With auto sales firmly rebounding, the UAW is eager to win back the concessions it granted General Motors (GM), Ford Motor (F) and Chrysler over the past decade -- in an effort to help the Detroit Three better compete against increased overseas competition and combat eroding market share.
Wanting a Share of the Profits
The union's president, Bob King, elected last June, says union workers deserve a share of the profits from the car makers, now that industry is slowly recovering from the effects of the financial crisis and subsequent recession.
UAW members have given $7,000 to $30,000 each in concessions since 2005, King says. "All the sacrifices that our members made to turn these companies around were part of the process that's really led to this amazing turnaround," the union leader said in an interview earlier this year with Bloomberg News. "We want our membership to share in a very meaningful way in the upside of these companies."
This Year's Negotiations Will Be Different
Last year, both Ford and GM both posted their biggest profits in more than a decade.And though still unprofitable, Chrysler Group is on much stronger financial footing than it was just a few months ago.
Several factors, not the least of which are GM and Ford's new-found profitability, will make this year's negotiations different from previous years. For one, the Detroit Free Press notes, the union won't be negotiating nearly identical agreements with all three automakers.
Union workers also agreed to a two-tier wage scale, that allows newly hired workers to paid about $14 an hour, or about half the amount earned by workers with more seniority.
King, 64, also has his sights set on organizing factories in Southern states run by foreign-based automakers, including Toyota Motor (TM) and Daimler, parent of Mercedes-Benz. The union president says he also expects to organize at least one non-union automaker this year.
Unions Back in the Public Spotlight
The UAW's three-day meeting, which begins on Tuesday, comes on the heels of weeks of protests by public-sector workers in Wisconsin, Ohio and other states, where Republican legislators have sought to limit collective-bargaining rights.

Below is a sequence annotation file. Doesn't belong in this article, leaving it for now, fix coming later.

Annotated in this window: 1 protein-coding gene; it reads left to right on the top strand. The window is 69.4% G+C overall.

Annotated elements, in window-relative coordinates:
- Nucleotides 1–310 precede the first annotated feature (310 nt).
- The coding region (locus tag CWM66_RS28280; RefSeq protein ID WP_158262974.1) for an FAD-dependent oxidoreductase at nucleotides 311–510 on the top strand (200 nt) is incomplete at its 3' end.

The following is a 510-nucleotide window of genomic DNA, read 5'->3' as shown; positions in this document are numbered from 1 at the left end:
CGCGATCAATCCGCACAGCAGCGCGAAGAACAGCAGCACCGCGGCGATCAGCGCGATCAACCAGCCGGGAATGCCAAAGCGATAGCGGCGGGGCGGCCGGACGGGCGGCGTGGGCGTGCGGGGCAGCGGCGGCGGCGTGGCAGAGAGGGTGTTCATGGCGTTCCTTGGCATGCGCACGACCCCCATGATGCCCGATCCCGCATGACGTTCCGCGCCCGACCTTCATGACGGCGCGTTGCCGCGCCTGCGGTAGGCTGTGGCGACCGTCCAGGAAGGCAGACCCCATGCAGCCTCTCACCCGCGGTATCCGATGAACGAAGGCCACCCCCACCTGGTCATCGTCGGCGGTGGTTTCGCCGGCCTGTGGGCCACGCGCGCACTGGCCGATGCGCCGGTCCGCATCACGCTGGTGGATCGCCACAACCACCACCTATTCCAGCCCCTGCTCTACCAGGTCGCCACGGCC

The lawmakers have argued the concessions are necessary to close budget shortfalls. But they have apparently lost the public relations battle, leading to more favorable views of union workers. Voters in Wisconsin, upset by efforts led by Gov. Scott Walker to strip state workers of their collective-bargaining rights, are gaining momentum in an effort to recall Walker along with some members of the state Assembly and Senate.
In Ohio, a recent poll showed voters backed state workers' right to collective bargaining, with 65% of them saying public-sector workers should keep the same rights they have now. The poll also showed that newly elected Gov. John Kasich, a Republican, wouldn't win a rematch against his Democratic opponent, Ted Strickland.
Rejecting 'Business as Usual'
The fallout from such much-publicized fights will likely embolden UAW members at next week's meeting to take stronger stands in winning back concessions from automakers -- and take a tougher stance with private and public employers.
For some, the effort has already begun.
"We must reject a 'business as usual' convention," union activists wrote in a recent letter to the UAW, "and use this important gathering to unite across every sector of our union in defense of our collective bargaining rights."